Guess How Many Funeral Homes are Breaking the Rules

Some funeral homes aren’t good at following the rules, but sadly, they may not be called out by customers who are grieving or rarely have to make funeral arrangements.

Recent undercover spot checks used to assess these facilities found that 1 in 4 funeral homes failed to comply with federal disclosure requirements.

All funeral homes are required by law to disclose pricing information and follow other rules designed to protect consumers. The regs are dubbed “The Funeral Rule.”

“The Funeral Rule,” enforced by the Federal Trade Commission, makes it possible for you to choose only those goods and services you want or need and to pay only for those you select, whether you are making arrangements when a death occurs or in advance,” the FTC explains. “The Rule allows you to compare prices among funeral homes, and makes it possible for you to select the funeral arrangements you want at the home you use.”

Investigators with the FTC conducted 100 funeral home visits in six states in 2014. The undercover visits revealed that 27 of the funeral homes failed to properly disclose pricing information:

  • In Northwest Arkansas, five of the 16 funeral homes inspected failed to make a price list disclosure;
  • In Bakersfield, California, seven of the 11 funeral homes inspected failed to make a price list disclosure;
  • In Annapolis, Maryland, and vicinity, four of 13 funeral homes inspected failed to make a price list disclosure;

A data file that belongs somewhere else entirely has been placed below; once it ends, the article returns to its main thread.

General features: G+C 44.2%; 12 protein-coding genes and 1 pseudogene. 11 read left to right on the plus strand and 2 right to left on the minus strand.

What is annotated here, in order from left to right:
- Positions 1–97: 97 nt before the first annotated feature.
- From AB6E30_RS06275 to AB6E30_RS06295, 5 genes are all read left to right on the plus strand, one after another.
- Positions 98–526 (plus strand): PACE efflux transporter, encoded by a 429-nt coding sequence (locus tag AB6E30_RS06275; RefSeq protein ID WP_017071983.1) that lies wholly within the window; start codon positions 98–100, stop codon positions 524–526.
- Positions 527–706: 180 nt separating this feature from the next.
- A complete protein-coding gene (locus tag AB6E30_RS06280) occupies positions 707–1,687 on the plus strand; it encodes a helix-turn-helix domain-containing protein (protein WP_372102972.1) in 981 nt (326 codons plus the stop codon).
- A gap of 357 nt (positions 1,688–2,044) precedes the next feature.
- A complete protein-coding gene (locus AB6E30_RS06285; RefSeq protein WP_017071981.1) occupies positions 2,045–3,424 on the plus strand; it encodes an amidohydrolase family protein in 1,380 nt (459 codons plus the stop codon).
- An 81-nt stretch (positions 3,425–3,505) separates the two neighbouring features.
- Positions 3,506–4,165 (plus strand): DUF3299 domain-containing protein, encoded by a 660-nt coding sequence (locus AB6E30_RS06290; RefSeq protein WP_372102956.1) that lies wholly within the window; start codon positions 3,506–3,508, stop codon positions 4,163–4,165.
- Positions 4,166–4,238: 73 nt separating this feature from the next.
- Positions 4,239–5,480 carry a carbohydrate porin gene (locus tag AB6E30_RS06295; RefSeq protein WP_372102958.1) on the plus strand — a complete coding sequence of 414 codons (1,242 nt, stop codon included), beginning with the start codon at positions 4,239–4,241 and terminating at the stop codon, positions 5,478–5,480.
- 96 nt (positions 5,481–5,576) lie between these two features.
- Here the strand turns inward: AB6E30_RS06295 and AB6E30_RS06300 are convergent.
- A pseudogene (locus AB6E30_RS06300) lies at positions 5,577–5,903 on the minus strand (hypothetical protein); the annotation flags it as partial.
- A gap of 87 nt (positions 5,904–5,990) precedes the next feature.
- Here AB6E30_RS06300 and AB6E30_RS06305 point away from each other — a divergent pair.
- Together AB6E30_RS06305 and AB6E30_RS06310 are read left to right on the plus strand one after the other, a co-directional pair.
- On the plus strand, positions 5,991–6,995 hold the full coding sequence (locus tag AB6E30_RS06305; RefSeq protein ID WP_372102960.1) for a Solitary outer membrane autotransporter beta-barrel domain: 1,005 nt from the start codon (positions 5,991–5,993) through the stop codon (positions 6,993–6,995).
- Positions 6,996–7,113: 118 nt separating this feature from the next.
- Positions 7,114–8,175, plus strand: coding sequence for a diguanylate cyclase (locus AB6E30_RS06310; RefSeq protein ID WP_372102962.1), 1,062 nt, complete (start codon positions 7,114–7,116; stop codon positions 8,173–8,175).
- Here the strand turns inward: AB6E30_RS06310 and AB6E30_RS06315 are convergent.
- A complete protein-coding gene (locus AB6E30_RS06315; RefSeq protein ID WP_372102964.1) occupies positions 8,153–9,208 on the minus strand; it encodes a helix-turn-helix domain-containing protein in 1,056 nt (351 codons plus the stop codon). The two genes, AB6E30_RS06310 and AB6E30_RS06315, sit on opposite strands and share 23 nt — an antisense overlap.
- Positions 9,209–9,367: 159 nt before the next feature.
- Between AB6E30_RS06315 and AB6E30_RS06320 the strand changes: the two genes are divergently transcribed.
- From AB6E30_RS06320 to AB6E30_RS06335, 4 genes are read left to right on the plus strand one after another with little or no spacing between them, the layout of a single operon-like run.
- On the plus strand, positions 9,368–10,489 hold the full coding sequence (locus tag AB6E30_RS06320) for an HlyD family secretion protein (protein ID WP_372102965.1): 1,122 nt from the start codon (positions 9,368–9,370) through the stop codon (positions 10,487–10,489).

• In St. Louis, Missouri, three of 16 funeral homes inspected failed to make a price list disclosure;
  • In Westchester County, New York, three of 29 funeral homes inspected failed to make a price list disclosure; and
  • In Seattle, Washington, five of 15 funeral homes inspected failed to make a price list disclosure.

The FTC said that 25 of the 27 funeral homes that failed to properly disclose pricing information have agreed to enter the Funeral Rule Offenders Program (FROP), a three-year program designed to increase compliance with the federal law.

“Funeral homes that participate in the program make a voluntary payment to the U.S. Treasury in place of a civil penalty and pay annual administrative fees to the [National Funeral Directors] Association,” the FTC said.

Since the FROP began in 1996, more than 2,900 funeral homes have been inspected, resulting in 486 participants in the FROP.

Have you had to plan the funeral of a loved one? Share your funeral home experiences below or on our Facebook page. And share this article on your Facebook page.

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